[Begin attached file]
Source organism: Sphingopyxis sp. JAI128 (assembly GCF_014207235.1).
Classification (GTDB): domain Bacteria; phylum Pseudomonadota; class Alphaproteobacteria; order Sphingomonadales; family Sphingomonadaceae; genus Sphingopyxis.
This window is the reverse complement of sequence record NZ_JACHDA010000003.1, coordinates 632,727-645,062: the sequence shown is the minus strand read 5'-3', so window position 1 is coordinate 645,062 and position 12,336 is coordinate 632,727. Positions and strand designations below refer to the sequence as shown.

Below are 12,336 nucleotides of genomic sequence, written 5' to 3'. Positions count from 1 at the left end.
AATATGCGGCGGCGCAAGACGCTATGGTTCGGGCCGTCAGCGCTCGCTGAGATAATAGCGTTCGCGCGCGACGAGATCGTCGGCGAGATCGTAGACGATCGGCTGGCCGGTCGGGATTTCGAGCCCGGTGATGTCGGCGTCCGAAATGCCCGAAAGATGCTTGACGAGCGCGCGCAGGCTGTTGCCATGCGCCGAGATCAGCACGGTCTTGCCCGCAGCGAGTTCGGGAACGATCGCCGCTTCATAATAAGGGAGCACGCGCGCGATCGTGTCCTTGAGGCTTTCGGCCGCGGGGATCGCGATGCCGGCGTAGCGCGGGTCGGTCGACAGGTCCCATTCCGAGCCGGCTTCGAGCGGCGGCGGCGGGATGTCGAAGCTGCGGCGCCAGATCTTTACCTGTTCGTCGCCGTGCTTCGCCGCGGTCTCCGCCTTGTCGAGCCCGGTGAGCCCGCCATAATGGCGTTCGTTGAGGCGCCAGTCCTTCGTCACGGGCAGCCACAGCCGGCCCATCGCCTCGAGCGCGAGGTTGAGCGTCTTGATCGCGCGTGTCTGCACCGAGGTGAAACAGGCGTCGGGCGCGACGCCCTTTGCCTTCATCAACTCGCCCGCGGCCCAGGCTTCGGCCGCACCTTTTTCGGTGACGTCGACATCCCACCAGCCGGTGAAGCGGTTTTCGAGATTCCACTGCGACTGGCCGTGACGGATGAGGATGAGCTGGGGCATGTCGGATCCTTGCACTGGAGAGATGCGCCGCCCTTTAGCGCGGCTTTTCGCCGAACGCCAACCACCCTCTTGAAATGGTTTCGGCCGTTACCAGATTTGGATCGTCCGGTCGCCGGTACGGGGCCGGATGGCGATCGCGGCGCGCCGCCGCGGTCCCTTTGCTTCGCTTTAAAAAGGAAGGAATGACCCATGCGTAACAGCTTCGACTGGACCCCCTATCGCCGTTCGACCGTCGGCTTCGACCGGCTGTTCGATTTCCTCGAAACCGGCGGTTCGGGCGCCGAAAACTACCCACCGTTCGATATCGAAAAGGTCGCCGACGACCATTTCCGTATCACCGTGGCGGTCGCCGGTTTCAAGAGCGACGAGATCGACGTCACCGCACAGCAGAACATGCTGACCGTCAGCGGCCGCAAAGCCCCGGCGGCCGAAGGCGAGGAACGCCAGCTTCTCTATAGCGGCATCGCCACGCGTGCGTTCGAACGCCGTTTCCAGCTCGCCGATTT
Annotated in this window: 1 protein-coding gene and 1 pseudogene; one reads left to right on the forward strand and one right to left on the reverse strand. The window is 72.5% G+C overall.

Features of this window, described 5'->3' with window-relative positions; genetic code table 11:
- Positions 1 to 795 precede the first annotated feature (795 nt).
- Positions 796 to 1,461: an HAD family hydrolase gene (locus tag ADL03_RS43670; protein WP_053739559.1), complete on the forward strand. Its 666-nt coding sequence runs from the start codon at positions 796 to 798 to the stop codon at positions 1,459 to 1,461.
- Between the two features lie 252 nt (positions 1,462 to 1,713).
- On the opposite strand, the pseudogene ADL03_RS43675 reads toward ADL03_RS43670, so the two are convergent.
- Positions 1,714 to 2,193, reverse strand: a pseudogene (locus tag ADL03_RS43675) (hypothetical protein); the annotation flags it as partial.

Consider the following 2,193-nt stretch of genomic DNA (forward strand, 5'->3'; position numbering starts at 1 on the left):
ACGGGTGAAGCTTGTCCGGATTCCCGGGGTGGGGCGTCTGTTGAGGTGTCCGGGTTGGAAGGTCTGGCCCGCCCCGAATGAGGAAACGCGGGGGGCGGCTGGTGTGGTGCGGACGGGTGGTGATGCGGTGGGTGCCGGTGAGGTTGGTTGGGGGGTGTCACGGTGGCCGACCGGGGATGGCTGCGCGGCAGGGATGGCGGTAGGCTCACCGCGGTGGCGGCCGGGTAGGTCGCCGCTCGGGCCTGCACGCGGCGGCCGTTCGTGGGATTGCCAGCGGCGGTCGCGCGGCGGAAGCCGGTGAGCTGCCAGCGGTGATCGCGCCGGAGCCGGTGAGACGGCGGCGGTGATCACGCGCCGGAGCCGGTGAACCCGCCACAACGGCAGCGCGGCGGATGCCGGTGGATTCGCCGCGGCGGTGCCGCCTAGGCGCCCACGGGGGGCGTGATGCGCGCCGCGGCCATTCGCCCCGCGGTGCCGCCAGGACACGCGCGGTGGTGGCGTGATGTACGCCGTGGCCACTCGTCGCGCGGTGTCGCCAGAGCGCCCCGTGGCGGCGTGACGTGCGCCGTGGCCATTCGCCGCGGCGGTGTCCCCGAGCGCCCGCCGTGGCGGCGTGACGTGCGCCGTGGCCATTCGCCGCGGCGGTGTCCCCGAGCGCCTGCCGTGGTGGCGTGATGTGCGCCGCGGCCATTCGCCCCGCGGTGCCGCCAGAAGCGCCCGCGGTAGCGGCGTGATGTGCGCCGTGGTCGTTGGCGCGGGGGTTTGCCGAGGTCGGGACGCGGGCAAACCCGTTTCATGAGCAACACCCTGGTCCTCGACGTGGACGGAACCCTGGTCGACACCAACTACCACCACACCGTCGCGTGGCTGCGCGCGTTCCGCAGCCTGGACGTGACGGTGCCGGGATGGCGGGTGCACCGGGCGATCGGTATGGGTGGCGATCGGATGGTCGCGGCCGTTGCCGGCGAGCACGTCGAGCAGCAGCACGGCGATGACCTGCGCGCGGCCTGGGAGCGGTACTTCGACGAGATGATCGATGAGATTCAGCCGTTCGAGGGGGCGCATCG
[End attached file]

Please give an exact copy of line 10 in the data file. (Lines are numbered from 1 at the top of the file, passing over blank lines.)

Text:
- Between the two features lie 252 nt (positions 1,462 to 1,713).